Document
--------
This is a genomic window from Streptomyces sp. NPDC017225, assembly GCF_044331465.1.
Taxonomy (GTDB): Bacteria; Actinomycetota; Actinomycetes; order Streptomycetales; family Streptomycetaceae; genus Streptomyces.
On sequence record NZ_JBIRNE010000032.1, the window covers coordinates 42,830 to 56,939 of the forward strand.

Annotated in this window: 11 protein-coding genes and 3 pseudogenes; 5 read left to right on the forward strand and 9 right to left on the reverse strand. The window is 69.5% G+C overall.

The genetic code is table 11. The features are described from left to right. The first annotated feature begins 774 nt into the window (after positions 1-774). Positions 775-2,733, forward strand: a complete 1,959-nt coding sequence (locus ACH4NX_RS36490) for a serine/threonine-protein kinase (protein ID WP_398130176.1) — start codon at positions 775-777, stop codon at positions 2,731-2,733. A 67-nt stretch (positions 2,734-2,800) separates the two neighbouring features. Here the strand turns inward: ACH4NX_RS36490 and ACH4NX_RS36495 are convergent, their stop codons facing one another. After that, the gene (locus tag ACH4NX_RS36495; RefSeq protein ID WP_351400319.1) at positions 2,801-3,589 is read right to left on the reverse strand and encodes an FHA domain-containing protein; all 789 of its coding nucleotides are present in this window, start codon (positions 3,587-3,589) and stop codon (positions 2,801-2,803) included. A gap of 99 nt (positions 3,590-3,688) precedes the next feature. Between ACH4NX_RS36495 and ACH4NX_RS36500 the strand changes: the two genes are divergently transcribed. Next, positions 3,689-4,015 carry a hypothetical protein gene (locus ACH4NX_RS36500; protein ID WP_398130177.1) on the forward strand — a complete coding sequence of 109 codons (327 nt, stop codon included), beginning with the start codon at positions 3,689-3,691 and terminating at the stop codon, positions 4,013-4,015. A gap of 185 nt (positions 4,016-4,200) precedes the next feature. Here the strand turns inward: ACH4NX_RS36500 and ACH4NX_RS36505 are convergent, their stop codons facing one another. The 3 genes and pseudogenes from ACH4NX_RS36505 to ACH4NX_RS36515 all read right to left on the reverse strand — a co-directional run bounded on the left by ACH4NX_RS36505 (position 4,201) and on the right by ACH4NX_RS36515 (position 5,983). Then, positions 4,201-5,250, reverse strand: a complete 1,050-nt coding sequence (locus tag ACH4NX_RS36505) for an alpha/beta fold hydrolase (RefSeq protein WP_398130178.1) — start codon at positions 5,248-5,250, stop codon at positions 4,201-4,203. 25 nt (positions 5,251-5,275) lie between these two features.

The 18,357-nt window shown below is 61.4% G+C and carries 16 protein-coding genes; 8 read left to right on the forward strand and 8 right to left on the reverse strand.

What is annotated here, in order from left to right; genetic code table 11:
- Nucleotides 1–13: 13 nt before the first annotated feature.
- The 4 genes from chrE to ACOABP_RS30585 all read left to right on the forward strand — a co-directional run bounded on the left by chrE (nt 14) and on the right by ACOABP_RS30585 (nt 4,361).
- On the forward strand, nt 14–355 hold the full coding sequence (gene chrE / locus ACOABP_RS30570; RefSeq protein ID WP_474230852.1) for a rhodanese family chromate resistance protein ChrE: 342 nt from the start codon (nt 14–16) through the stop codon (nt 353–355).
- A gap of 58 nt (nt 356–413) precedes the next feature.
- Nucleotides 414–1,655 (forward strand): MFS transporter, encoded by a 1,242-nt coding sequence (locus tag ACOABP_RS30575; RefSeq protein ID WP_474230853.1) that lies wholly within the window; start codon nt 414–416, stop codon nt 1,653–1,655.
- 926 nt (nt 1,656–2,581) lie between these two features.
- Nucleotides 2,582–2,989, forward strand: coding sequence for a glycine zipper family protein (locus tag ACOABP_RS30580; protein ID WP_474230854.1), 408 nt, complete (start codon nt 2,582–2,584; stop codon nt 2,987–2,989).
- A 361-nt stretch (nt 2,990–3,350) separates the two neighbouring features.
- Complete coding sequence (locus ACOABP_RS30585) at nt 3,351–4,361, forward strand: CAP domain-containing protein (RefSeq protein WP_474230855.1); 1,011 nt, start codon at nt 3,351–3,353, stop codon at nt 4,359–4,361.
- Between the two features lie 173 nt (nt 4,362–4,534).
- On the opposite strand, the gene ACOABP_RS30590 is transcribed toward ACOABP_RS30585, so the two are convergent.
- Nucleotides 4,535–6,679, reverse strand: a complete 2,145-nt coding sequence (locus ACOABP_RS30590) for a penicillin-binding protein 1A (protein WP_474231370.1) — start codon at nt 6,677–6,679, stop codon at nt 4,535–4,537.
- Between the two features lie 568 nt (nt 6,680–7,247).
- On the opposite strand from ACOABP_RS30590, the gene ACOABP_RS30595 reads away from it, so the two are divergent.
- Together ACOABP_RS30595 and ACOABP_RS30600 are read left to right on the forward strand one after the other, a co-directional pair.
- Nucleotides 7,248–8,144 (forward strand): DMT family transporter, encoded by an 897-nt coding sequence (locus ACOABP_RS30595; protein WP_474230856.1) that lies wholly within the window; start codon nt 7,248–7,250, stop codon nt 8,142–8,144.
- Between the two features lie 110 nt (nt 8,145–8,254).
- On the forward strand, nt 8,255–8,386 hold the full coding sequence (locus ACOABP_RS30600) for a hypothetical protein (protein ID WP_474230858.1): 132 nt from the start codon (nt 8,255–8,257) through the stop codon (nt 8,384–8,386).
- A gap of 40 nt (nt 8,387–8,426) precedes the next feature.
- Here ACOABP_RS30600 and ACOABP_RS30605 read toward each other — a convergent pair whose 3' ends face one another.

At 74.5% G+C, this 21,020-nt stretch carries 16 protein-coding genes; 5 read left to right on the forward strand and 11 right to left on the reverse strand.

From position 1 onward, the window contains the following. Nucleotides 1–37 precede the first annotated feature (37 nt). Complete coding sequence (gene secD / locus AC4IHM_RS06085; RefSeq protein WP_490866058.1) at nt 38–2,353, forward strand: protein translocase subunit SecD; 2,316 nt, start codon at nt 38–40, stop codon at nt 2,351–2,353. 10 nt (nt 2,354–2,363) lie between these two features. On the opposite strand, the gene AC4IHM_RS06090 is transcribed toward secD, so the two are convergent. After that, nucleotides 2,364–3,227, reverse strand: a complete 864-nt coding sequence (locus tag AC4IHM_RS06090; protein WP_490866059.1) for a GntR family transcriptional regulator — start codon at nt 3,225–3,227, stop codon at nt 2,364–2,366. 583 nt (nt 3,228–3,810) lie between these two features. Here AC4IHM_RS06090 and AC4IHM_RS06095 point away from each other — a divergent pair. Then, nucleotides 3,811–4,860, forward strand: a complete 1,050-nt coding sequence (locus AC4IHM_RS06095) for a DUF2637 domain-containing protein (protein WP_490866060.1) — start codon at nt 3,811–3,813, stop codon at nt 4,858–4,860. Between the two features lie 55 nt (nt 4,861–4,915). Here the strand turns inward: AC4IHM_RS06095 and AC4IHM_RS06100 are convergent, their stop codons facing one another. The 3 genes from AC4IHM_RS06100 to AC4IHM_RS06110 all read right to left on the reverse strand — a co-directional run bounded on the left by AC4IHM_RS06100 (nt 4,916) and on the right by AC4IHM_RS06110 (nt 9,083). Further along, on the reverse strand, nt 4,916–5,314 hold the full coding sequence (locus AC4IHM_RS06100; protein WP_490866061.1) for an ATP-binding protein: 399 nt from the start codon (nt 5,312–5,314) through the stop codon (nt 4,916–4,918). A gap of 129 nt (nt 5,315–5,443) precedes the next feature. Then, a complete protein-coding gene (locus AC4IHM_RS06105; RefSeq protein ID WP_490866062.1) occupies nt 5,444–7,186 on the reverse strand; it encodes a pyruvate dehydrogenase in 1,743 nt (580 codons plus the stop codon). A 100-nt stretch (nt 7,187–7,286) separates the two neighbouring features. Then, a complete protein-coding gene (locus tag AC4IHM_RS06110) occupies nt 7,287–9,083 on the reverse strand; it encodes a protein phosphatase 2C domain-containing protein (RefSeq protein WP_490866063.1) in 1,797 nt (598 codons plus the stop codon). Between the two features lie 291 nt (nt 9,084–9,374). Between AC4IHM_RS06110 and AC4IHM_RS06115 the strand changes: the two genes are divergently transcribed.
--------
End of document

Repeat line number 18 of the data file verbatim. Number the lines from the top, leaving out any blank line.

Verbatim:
- On the opposite strand, the gene ACOABP_RS30590 is transcribed toward ACOABP_RS30585, so the two are convergent.